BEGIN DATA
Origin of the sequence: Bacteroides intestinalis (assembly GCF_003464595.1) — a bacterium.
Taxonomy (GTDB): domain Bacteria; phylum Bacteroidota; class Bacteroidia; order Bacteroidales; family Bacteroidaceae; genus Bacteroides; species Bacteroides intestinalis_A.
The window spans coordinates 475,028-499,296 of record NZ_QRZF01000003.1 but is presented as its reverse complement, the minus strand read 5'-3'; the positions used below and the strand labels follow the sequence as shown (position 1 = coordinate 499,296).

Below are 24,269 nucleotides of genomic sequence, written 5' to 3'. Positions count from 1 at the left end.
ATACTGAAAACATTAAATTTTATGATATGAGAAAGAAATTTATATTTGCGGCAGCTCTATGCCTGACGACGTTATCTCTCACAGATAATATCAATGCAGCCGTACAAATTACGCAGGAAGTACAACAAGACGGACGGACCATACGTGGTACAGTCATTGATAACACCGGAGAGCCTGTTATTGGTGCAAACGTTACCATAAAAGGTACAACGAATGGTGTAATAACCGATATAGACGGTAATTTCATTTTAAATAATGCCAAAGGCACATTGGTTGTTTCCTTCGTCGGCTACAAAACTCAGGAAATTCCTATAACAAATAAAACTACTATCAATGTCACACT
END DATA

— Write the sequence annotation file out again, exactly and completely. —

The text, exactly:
Origin of the sequence: Bacteroides intestinalis (assembly GCF_003464595.1) — a bacterium.
Taxonomy (GTDB): domain Bacteria; phylum Bacteroidota; class Bacteroidia; order Bacteroidales; family Bacteroidaceae; genus Bacteroides; species Bacteroides intestinalis_A.
The window spans coordinates 475,028-499,296 of record NZ_QRZF01000003.1 but is presented as its reverse complement, the minus strand read 5'-3'; the positions used below and the strand labels follow the sequence as shown (position 1 = coordinate 499,296).

Below are 24,269 nucleotides of genomic sequence, written 5' to 3'. Positions count from 1 at the left end.
ATACTGAAAACATTAAATTTTATGATATGAGAAAGAAATTTATATTTGCGGCAGCTCTATGCCTGACGACGTTATCTCTCACAGATAATATCAATGCAGCCGTACAAATTACGCAGGAAGTACAACAAGACGGACGGACCATACGTGGTACAGTCATTGATAACACCGGAGAGCCTGTTATTGGTGCAAACGTTACCATAAAAGGTACAACGAATGGTGTAATAACCGATATAGACGGTAATTTCATTTTAAATAATGCCAAAGGCACATTGGTTGTTTCCTTCGTCGGCTACAAAACTCAGGAAATTCCTATAACAAATAAAACTACTATCAATGTCACACT